When you look at a map of Yorkshire there are plenty of barmy names for villages. Here’s a look at 5 unusual Yorkshire place names and their meanings.
1. The Land of Nod
The sleepy East Yorkshire hamlet called “The Land of Nod,” near Holme upon Spalding Moor is believed to take its origins from the bible. The name refers to a passage taken from Genesis 4:16-18 which reads, “So Cain went out from the Lord’s presence and lived in The Land of Nod, East of Eden.” This passage of the Bible was in reference to the place where Cain was exiled to by God after the murder of his brother, Abel. In this case our Land of Nod though is merely North East of Howden. Amen!
High up in the Yorkshire Dales lies the village of “Crackpot.” The name is made up of a combination between the old English “kraka,” which means “crow” and an ancient Viking word, “pot,” which means a cavity or hole in the rock. It’s still a barmy Yorkshire name though!
The village of Booze was once an important lead mining community, with a population of around 200, but as the industry declined so did the village into a mere cluster of farm buildings. However, you would be well advised to access the tiny Dales hamlet of Booze in a more sober state, due to the steepness of the roads leading up to it. So much so that in 2008 The Royal Mail deemed this place unsafe for its workers to access, meaning that the villagers had to collect their post from nearby Richmond. The name “booze,” unfortunately has nothing to do with the alcoholic refreshments that may be enjoyed here, but merely refers to a “bowehouse, which means, “A house on the curve of a hill,” in olde English. Those who venture up into this remote part of Yorkshire may want to enjoy some booze at the Red Lion Inn in nearby Langthwaite, which famously appears on the credits of “All Creatures Great and Small. Unfortunately there never was or will be a pub in Booze itself!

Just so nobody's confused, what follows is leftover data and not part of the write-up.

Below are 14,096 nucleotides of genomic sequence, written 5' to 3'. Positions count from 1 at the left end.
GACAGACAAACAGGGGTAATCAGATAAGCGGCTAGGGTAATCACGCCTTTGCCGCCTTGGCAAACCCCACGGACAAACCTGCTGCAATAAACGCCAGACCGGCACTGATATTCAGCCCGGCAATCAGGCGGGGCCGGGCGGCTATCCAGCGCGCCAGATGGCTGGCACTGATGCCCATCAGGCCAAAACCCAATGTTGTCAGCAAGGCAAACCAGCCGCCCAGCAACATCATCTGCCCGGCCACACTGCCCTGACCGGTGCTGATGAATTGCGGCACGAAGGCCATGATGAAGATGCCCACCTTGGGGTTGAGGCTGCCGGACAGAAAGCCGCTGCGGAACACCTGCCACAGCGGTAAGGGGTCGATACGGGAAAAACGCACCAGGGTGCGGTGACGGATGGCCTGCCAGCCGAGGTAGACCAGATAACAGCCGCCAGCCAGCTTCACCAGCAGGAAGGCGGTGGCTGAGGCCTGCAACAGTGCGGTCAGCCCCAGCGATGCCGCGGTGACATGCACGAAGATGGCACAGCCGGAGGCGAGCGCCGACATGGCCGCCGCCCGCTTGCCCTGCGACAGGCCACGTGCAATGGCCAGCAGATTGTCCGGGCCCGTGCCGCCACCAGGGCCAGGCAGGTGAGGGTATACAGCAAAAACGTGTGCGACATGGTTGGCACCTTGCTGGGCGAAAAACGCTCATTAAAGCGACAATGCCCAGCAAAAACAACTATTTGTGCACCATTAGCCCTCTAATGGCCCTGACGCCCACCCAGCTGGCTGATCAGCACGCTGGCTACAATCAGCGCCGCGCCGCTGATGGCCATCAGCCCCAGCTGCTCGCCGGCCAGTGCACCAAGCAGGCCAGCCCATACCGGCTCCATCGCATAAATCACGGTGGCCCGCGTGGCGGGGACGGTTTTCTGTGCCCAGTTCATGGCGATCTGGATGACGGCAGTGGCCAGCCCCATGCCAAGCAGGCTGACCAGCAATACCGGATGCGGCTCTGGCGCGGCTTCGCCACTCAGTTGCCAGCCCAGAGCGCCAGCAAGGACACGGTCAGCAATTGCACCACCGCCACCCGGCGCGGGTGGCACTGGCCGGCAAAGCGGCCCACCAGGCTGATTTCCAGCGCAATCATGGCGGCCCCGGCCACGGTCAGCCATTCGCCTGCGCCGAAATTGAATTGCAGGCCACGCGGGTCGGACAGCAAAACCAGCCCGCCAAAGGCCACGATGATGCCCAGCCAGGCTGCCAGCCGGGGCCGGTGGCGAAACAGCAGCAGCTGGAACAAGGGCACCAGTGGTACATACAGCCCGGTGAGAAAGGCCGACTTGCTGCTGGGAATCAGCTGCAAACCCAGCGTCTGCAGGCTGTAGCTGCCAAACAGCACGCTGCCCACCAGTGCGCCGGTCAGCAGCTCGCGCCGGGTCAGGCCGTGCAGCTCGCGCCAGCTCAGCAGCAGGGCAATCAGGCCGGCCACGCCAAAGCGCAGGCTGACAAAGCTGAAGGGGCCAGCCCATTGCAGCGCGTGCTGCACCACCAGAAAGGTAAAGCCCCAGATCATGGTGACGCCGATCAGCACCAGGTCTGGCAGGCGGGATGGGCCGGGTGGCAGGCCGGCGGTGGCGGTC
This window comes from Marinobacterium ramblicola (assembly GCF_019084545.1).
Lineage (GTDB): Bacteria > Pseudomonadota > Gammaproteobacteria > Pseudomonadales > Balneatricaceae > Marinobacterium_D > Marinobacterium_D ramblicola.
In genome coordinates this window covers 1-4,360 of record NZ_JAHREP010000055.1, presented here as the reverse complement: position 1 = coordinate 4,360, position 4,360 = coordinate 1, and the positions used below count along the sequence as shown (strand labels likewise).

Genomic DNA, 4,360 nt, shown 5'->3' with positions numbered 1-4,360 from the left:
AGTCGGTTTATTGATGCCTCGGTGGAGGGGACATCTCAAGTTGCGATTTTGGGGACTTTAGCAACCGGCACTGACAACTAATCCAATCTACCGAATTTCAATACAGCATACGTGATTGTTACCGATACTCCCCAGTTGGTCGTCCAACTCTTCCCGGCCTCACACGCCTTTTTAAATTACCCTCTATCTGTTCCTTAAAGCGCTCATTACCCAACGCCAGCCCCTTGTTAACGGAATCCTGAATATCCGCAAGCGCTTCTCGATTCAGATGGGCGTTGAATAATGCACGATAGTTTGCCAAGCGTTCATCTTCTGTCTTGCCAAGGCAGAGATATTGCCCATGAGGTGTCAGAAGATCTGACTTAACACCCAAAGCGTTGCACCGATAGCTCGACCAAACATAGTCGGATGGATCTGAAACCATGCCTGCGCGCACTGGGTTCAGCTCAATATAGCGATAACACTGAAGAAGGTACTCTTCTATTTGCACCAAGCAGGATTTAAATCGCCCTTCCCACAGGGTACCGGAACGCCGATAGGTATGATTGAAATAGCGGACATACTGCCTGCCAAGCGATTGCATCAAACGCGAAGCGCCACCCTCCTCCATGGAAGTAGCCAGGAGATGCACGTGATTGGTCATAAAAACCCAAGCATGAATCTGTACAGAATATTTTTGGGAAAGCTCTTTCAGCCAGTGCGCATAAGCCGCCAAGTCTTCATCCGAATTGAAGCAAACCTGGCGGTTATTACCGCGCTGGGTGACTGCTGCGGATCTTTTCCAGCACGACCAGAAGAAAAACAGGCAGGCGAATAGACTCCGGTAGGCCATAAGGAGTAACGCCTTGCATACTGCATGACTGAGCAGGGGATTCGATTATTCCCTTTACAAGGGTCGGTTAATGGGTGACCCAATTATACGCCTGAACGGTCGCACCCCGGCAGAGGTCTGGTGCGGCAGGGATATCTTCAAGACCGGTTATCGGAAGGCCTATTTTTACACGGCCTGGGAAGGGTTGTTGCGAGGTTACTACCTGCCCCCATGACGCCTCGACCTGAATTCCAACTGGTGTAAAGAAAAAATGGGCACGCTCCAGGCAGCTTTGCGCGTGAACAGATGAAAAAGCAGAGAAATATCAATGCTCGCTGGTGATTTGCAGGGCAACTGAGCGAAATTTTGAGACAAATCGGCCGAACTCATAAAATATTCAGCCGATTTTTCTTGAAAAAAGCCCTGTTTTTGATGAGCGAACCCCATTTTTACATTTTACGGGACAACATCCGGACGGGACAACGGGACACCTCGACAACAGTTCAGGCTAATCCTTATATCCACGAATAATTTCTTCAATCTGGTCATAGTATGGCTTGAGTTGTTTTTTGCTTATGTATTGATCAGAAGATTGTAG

The village of “Jump,” is situated a few miles south East of Barnsley. According to local legend the village acquired its name because of a stream which ran through its centre. Local miners had to “jump” across the stream in order to gain access and cross from one side of the village to the other.
And finally…5. Wetwang..
The East Yorkshire village of Wetwang has often been the butt of many jokes, but unfortunately its origins are somewhat mundane. The most common theory is that it derived from the old Viking word, “Vaetvangrr,” which simply means “field for the summons of trial or action.” It could also just mean ‘wet field.’ Either way it’s not really as exciting as it sounds. Never mind, the late Richard Whitely famously became the Mayor of Wetwang in 1998, an honour of which has been held by weatherman, Paul Hudson since 2005.
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